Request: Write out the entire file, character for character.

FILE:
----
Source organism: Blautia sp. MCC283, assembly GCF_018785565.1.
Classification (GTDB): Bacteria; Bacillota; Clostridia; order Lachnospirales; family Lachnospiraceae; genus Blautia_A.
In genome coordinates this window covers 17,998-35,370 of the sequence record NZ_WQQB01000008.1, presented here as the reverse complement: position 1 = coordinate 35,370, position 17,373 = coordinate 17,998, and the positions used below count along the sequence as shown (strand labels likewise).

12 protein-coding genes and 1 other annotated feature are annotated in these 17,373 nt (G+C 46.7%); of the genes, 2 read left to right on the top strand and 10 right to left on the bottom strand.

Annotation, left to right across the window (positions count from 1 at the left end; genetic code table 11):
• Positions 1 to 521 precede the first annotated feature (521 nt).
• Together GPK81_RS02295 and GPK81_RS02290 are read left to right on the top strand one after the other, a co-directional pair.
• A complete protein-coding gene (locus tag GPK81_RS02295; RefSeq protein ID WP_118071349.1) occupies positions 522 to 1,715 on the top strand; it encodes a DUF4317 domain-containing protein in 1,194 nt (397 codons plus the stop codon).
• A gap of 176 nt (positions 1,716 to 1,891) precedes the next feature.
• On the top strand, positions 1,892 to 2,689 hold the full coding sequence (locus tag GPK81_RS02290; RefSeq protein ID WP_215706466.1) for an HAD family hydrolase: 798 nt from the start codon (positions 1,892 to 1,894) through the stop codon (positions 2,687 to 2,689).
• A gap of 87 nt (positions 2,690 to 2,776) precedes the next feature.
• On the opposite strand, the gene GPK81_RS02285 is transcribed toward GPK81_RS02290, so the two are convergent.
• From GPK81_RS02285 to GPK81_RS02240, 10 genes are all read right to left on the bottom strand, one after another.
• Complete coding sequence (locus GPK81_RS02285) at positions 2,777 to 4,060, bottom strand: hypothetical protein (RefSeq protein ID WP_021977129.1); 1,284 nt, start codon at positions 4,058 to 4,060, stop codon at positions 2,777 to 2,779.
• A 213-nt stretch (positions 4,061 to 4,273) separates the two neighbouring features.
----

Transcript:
Source organism: Blautia sp. MCC283, assembly GCF_018785565.1.
Classification (GTDB): Bacteria; Bacillota; Clostridia; order Lachnospirales; family Lachnospiraceae; genus Blautia_A.
In genome coordinates this window covers 17,998-35,370 of the sequence record NZ_WQQB01000008.1, presented here as the reverse complement: position 1 = coordinate 35,370, position 17,373 = coordinate 17,998, and the positions used below count along the sequence as shown (strand labels likewise).

12 protein-coding genes and 1 other annotated feature are annotated in these 17,373 nt (G+C 46.7%); of the genes, 2 read left to right on the top strand and 10 right to left on the bottom strand.

Annotation, left to right across the window (positions count from 1 at the left end; genetic code table 11):
• Positions 1 to 521 precede the first annotated feature (521 nt).
• Together GPK81_RS02295 and GPK81_RS02290 are read left to right on the top strand one after the other, a co-directional pair.
• A complete protein-coding gene (locus tag GPK81_RS02295; RefSeq protein ID WP_118071349.1) occupies positions 522 to 1,715 on the top strand; it encodes a DUF4317 domain-containing protein in 1,194 nt (397 codons plus the stop codon).
• A gap of 176 nt (positions 1,716 to 1,891) precedes the next feature.
• On the top strand, positions 1,892 to 2,689 hold the full coding sequence (locus tag GPK81_RS02290; RefSeq protein ID WP_215706466.1) for an HAD family hydrolase: 798 nt from the start codon (positions 1,892 to 1,894) through the stop codon (positions 2,687 to 2,689).
• A gap of 87 nt (positions 2,690 to 2,776) precedes the next feature.
• On the opposite strand, the gene GPK81_RS02285 is transcribed toward GPK81_RS02290, so the two are convergent.
• From GPK81_RS02285 to GPK81_RS02240, 10 genes are all read right to left on the bottom strand, one after another.
• Complete coding sequence (locus GPK81_RS02285) at positions 2,777 to 4,060, bottom strand: hypothetical protein (RefSeq protein ID WP_021977129.1); 1,284 nt, start codon at positions 4,058 to 4,060, stop codon at positions 2,777 to 2,779.
• A 213-nt stretch (positions 4,061 to 4,273) separates the two neighbouring features.